What Does The Immune System Do To Foreign Invaders?
The immune system is a whole network of defender cells, organs, and tissues. The main task of this network is to defend the body against many types of invaders such as parasites, fungi, and bacteria that have the potential to harm an individual’s health. Although the human body provides an ideal environment for many disease-causing microbes or pathogens in which to survive, multiply and thrive, the immune system works to keep these microbes out or to seek and kill them. Continue reading to find out: What does the immune system do to foreign invaders?
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This is made possible because the immune system consists of both specialized and non-specialized defenses. Examples of non-specialized defenses include the skin and the acid produced in our stomach, while the specialized defenses have specific types of pathogen targets to fight against.
The Body’s First Line of Defense
When asking the question of what does the immune system do to foreign invaders, it is important to understand the different lines of defense within the body. The first part of the immune system is made up of defenses that humans are born with, thus the term “innate system”. So, what does the immune system do to foreign invaders? Understanding the immune system is very important for health. The first line of innate system defense is the skin, which is a waterproof barrier that prevents pathogens from entering the body.
Our nose and mouth have mucous membranes that have the capability to produce sticky mucus that cleverly traps pathogens and other disease-causing bacteria. The stomach also produces gastric juice that has high levels of acidity to be able to kill those bacteria that come from foods that we eat.
Your saliva is also part of your innate system defense because it washes off all those pathogens that enter your teeth and reduces the number of bacteria that stays in your mouth.
However, if there are disease-causing bacteria that manage to enter the body despite the presence of this first line of defense, the second line of defense will now be summoned to wage war against these pathogens.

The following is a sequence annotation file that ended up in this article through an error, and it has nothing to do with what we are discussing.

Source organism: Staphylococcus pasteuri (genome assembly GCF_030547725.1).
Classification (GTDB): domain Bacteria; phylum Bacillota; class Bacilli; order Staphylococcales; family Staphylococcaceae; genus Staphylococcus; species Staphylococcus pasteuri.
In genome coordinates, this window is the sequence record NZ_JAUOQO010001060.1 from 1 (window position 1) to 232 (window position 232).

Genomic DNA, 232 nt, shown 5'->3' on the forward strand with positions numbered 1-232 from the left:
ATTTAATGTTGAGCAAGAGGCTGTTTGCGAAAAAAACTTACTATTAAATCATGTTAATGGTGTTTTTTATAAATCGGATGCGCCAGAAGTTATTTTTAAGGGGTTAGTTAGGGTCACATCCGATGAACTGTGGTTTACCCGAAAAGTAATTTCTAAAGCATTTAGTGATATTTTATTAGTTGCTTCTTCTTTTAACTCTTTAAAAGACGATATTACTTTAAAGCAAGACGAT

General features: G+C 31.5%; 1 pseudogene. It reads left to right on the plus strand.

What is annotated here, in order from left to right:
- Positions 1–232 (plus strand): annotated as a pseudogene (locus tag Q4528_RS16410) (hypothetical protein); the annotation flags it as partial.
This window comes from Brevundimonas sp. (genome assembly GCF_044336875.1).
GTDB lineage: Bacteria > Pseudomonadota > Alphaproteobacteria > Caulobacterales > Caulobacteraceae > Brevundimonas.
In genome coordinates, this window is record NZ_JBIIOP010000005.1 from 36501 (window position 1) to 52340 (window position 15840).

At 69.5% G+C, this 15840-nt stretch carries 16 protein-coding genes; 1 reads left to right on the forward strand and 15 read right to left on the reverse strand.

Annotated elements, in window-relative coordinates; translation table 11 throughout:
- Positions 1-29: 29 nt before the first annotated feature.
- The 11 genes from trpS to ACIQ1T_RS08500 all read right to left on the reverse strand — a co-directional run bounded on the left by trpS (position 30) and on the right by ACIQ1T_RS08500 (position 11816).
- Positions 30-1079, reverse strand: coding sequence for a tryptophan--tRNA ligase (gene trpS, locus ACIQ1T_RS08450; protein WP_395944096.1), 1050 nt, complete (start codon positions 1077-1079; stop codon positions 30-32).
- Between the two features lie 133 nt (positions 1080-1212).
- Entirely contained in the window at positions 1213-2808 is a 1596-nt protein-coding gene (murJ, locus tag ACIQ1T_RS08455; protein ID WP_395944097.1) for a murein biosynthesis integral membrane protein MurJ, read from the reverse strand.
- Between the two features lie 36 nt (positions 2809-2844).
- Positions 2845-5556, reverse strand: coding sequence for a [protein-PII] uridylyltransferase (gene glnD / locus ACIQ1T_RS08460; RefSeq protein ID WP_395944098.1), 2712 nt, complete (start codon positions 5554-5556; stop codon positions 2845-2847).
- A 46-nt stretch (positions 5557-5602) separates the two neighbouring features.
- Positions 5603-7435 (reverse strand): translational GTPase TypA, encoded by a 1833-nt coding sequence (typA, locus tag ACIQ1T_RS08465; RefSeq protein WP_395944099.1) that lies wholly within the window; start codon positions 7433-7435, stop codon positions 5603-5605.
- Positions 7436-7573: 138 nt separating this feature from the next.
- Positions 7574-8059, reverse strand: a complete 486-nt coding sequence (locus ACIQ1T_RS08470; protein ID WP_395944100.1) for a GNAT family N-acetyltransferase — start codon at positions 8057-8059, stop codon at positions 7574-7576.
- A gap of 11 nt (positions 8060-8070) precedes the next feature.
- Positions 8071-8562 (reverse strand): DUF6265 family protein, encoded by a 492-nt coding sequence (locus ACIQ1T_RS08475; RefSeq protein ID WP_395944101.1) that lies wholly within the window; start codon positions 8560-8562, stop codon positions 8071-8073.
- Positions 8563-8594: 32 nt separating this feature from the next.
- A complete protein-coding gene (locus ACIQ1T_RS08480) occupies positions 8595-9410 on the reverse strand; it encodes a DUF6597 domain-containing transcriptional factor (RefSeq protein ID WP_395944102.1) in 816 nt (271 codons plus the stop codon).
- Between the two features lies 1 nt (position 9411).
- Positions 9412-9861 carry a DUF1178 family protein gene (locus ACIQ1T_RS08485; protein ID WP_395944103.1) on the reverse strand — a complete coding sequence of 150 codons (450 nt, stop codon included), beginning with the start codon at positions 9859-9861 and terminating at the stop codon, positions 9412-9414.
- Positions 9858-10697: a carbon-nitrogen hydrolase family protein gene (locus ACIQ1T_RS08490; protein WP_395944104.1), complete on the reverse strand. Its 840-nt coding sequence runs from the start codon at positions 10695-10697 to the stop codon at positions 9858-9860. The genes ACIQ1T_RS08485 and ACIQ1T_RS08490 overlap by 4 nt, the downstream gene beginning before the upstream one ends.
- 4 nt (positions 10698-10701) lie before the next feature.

The Body’s Second Line of Defense
The second part of the immune system is what we commonly refer to as “immunity” which is continuously developed as the person grows. The immunity does the task of fighting against specific types of pathogens. The immune system comes pre-loaded with a database of specific types of threats, and it adds to its store of knowledge as it encounters disease-causing pathogens throughout a lifetime.
Our body’s immune system (i.e. the part that provides us immunity) mainly involves lymphocytes that are found in the blood, lymph nodes, thymus, and spleen. Lymphocytes produce antibodies that attack antigens. These lymphocytes also have the capability to destroy virus-infected cells.
What Does The Immune System Do When Recuperating?
Once a certain illness is defeated, lymphocytes will then keep a record of these viruses or bacteria so your body will be able to remember it all throughout your lifetime. In turn, when these disease-causing bacteria or viruses manage to penetrate inside your body for the second time it will be much easier for your lymphocytes to defeat them.
An understanding of this pattern of occurrence has led to the birth of vaccines, which contain weakened antigens that may be injected into the body. It is amazing to know that the human body produces millions of defender cells every day, to be able to kill germs and prevent them from causing any illness. If you are found to have a weak immune system, be aware that there are many natural ways to potentially improve and strengthen it.
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